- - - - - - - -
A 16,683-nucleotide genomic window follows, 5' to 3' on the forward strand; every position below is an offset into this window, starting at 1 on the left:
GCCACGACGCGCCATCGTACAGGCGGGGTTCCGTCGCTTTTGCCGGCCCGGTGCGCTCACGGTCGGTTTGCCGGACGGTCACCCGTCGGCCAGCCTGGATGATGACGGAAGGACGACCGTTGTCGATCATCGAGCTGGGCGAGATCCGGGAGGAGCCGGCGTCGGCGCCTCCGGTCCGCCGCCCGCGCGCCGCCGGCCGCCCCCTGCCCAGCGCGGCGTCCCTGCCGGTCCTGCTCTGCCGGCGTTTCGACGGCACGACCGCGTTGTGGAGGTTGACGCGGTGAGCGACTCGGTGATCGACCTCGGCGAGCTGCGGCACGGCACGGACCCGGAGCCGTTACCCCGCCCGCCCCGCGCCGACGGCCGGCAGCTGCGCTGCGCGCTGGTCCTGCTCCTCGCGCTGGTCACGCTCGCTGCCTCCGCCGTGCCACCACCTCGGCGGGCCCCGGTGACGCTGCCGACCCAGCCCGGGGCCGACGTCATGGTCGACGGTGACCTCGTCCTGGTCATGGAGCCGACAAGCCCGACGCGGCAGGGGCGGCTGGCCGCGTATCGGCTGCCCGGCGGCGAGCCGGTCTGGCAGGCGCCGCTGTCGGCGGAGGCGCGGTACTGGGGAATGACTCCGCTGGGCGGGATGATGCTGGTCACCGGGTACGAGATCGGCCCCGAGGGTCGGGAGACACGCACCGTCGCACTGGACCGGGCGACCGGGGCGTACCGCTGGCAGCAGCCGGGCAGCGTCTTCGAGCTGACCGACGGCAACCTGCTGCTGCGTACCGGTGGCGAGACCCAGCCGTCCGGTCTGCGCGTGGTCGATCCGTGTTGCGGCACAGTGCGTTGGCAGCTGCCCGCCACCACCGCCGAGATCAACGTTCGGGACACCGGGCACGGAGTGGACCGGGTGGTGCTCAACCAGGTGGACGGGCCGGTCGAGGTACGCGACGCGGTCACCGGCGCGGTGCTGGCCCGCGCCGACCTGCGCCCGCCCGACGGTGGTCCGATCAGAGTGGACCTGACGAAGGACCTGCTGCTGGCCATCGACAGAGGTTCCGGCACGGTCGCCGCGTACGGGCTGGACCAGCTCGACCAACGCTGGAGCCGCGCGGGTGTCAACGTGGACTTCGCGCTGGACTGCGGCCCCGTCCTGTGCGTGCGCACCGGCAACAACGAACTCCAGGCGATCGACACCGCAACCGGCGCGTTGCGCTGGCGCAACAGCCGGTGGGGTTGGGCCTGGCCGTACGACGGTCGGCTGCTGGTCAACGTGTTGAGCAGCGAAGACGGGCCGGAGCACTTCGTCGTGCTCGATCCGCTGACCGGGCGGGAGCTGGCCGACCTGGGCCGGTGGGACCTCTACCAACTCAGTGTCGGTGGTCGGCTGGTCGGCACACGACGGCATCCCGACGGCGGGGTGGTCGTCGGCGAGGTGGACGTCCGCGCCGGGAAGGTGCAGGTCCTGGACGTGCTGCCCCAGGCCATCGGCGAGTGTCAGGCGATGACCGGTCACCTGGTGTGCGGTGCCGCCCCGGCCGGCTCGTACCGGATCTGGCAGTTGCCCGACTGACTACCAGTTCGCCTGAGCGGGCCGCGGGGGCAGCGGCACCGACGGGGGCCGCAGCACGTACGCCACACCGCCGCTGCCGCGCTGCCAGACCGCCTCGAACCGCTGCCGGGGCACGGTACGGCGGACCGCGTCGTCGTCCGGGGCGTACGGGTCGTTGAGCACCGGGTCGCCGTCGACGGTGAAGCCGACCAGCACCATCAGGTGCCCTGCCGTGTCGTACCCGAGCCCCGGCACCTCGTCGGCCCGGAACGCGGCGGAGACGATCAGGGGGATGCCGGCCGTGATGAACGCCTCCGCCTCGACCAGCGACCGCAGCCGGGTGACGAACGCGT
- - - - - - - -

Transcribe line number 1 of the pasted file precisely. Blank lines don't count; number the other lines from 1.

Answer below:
A 16,683-nucleotide genomic window follows, 5' to 3' on the forward strand; every position below is an offset into this window, starting at 1 on the left: